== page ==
dc.date.issued2016-
dc.identifier.citationHong Kong Journal of Emergency Medicine, 2016, v. 23 n. 3, p. 159-167-
dc.identifier.issn1024-9079-
dc.identifier.urihttp://hdl.handle.net/10722/229637-
dc.description.abstractThe GlideScope® (GS) has been shown to improve the first-attempt success rate of endotracheal intubation during continuous mechanical chest compressions ompared with the conventional Macintosh laryngoscope (ML) in inexperienced hands. Yet, its value for operators with experience of emergency airway management has remained uncertain. We set out to compare their performance in the hands of experienced operators in a manikin receiving continuous mechanical chest compressions delivered by LUCAS®. Method: This was a randomised crossover study. Thirty-five emergency physicians and intensivists performed intubation using GS and ML in 3 different scenarios: (1) normal airway without chest compressions; (2) normal airway with uninterrupted mechanical chest compressions; and (3) normal airway with cervical spine (C-spine) immobilisation and uninterrupted mechanical chest compressions. The sequence of scenarios and devices used were randomised. The primary outcome was the first-attempt success rate of intubation. Other data including demographics, the time required for successful intubation, complications during intubation, the visual analog scale of perceived difficulty of intubation and the preference on devices in each scenario were also collected and analyzed. Results: In scenario 1, the first-attempt success rate with both laryngoscopes was 100%. In scenario 2, there was a higher first-attempt success rate with ML but it was not statistically significant (GS 97.14% vs ML 100%, p=1.00). In scenario 3, one participant failed to intubate in the first attempt with each of the laryngoscopes (GS 97.14% vs ML 97.14%, p=0.754). More dental compression was noted with GS but the difference was not statistically significant (GS 42.86% vs ML 22.86%, p=0.126). Overall, the median time for intubation with GS was significantly longer in all 3 scenarios (Scenario1: GS 18.5s; interquartile range [IQR] 13.8 -22.2s vs ML 11.2s, IQR 9.5-14.2s, p<0.001; Scenario 2: GS 18.7s, IQR 13.1-25.2s vs ML 13.4s, 10.3-15.8s, p<0.001; Scenario 3: GS 20.8s, IQR 16.5-29.2s vs ML 14.0s, IQR 10.5-18.0s, p<0.001). More participants preferred GS in scenario 3, while ML remained the device of choice in the other two scenarios. Conclusion: GS is not superior to ML in terms of the first attempt success rate of intubation and it takes significantly longer to intubate for experienced operator. Yet more participants prefer its use when the C-spine motion is limited. Further studies are warranted to explore its role in trauma resuscitation. (Hong Kong j.emerg.med. 2016;23:159-167)-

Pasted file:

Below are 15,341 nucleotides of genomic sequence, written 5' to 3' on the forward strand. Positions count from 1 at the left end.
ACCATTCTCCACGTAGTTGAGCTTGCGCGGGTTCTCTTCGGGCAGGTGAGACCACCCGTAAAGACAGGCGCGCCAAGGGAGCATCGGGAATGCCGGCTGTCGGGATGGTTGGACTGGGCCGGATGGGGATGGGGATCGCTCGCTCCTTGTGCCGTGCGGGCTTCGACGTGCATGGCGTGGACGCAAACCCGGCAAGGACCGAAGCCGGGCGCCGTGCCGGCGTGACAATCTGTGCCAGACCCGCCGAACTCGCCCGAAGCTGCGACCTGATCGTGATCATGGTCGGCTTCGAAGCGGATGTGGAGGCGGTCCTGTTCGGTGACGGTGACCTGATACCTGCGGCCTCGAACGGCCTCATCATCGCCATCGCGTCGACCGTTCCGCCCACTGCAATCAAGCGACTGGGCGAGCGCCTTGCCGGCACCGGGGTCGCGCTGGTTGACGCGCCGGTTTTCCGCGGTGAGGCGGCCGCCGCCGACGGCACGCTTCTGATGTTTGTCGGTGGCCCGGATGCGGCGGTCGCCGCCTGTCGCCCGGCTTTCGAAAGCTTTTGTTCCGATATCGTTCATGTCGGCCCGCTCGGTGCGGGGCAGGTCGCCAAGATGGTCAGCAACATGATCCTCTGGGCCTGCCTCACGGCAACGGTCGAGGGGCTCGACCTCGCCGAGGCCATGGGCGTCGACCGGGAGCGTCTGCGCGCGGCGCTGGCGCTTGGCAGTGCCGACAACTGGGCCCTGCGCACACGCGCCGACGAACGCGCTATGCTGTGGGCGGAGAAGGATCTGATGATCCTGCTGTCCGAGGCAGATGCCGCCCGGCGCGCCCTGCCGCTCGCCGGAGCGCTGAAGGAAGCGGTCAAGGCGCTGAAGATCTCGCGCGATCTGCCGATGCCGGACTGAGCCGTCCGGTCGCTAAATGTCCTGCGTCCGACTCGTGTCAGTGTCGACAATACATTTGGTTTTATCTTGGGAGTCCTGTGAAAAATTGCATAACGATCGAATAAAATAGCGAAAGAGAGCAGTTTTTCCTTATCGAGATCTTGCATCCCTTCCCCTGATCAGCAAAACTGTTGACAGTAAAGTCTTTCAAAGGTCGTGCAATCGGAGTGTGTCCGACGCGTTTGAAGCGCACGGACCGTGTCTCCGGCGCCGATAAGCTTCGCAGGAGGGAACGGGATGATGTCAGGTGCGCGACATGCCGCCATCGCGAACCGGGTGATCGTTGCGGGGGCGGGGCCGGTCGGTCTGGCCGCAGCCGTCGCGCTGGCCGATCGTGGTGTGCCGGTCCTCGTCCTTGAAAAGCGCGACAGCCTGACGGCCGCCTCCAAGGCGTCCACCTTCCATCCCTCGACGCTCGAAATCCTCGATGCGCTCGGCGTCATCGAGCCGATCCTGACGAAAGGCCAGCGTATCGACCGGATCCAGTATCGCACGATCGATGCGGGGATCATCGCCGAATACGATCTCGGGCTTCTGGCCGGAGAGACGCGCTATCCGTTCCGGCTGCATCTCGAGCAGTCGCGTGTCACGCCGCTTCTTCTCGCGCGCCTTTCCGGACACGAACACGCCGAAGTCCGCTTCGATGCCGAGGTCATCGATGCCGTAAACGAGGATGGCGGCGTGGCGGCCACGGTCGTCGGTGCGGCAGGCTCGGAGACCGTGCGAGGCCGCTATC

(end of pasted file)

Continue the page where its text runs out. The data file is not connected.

dc.languageeng-
dc.publisherMedcom Limited. The Journal's web site is located at http://www.hkcem.com/html/publications/-
dc.relation.ispartofHong Kong Journal of Emergency Medicine-
dc.titleComparison of the GlideScope® with the Macintosh laryngoscope in endotracheal intubation during uninterrupted mechanical chest compression: a randomised crossover manikin study-
dc.title在不間斷的機械胸外按壓過程中比較GlideScope®與Macintosh喉鏡的氣管插 管:人體模型隨機交叉研究-
dc.typeArticle-
dc.identifier.emailLam, PK: lampkrex@hku.hk-
dc.identifier.emailWong, TW: drtwwong@hku.hk-
dc.identifier.authorityLam, PK=rp02015-
dc.description.naturelink_to_OA_fulltext-
dc.identifier.hkuros261520-
dc.identifier.volume23-
dc.identifier.issue3-
dc.identifier.spage159-
dc.identifier.epage167-
dc.publisher.placeHong Kong-